Do You Have a Band Partnership Agreement Yet?
by Glenn T. Litwak
Why even have a written agreement between the members of a band or group? Entering into a band partnership agreement is advisable, not necessarily because you don’t trust your band mates, but because it forces the members of the band to address difficult issues and hopefully reduce misunderstandings. To paraphrase Timothy B. Schmit, bassist/singer with The Eagles: “In my experience, all rock & roll bands are on the verge of breaking up at all times.” Yes, disputes will arise and you will be in a better position to deal with them if you have a comprehensive band agreement––in writing.
Band Name: The agreement should indicate the band name and any logo. It should also indicate who owns the band name. This issue has come up with some famous bands, like The Beach Boys. When a band breaks up, the question often arises as to who owns the name and, consequently, who can record and perform using that name. There are alternatives for ownership of the band name. For instance, the agreement can provide that the band owns the name, and departing band members have no right to use the name. Or let’s say two members were instrumental in forming the band; the agreement could say “should those members leave, the band shall cease using the band name and logo.”
Other Projects: The agreement may provide that band members can participate in other music projects (solo albums, solo performances, side artist appearances, etc.) so long as it does not interfere with band obligations.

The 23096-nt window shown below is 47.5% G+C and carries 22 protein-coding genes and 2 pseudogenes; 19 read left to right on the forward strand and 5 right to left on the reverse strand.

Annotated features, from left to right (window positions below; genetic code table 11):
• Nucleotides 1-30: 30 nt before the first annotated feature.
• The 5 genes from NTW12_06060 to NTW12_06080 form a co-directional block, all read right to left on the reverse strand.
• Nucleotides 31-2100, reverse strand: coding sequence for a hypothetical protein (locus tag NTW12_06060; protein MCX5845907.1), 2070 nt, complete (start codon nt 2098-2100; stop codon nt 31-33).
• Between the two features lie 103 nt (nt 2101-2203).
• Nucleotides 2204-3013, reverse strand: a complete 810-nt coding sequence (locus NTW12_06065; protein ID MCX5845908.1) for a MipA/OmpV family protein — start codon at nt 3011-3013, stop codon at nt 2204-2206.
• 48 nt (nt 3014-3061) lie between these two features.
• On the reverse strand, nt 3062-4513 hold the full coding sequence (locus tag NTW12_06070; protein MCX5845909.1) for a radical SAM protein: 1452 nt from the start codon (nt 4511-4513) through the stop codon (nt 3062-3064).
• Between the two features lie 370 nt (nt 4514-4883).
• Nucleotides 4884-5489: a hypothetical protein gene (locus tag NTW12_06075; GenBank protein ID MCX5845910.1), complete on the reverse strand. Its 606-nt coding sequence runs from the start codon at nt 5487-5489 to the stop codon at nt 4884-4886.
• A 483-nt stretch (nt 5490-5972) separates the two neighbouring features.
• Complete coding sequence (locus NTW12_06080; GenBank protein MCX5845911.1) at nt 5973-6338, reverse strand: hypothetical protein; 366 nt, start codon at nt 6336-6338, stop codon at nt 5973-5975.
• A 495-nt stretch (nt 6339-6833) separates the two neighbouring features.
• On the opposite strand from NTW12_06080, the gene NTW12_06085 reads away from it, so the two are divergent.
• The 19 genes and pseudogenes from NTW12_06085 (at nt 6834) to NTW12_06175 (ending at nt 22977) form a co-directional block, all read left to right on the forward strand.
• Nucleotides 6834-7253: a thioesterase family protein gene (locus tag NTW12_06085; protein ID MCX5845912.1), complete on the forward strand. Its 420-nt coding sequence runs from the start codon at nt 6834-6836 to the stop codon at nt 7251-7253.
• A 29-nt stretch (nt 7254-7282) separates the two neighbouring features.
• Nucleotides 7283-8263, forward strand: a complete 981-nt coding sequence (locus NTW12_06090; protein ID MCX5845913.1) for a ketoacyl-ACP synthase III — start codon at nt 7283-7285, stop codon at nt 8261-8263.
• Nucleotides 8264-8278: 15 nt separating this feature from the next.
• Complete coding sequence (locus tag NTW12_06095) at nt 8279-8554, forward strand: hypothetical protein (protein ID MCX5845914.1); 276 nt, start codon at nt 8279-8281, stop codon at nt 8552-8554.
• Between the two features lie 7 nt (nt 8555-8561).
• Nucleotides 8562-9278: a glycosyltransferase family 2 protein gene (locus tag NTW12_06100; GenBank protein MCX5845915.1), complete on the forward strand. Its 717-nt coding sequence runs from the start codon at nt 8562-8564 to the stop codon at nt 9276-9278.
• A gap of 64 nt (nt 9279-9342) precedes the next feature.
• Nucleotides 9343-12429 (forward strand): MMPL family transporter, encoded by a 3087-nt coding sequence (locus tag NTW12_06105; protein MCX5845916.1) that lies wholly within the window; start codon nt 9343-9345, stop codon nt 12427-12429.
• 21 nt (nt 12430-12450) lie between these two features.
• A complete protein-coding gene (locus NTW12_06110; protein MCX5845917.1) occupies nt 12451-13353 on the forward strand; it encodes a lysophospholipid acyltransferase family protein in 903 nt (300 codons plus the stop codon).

Representations and Warranties: The agreement should include typical (“boilerplate”) representations, such as: members have the legal right to enter into the band agreement; they will not do anything to harm the band partnership; that members are under no restriction that would interfere with the agreement; and that they will not sell their interest in the band without the consent of the other band members.
Profits and Losses: The simplest way to divide profits and losses is to provide in the agreement that the band members will share equally in them. This provision should also provide for a specific definition of “net profits.” And it should specify expenses: such as band salaries, accounting, legal and office expenses. However, splitting band profits and losses may not be equitable to all band members under certain circumstances. For instance, where one band member does all the songwriting, is already famous, or invests most of the money in the band, the profits and losses section can have special provisions for that
Publishing: There are a number of options with regard to splitting publishing income. The band agreement can provide that the band will split all music publishing income (writer’s and publisher’s share) equally among the members. Or a more complex formula can be used such as publishing income is shared equally, but songwriter income is to be equally divided among the writers of the composition. It all depends on what is fair under the circumstances. Where one member does no writing or one member does all the writing, the agreement should take this into account. If a band publishing company is set up it can have the worldwide exclusive right to administer and control the copyright ownership in the recorded compositions and the right to enter into sub-publishing agreements or otherwise deal with the copyrights.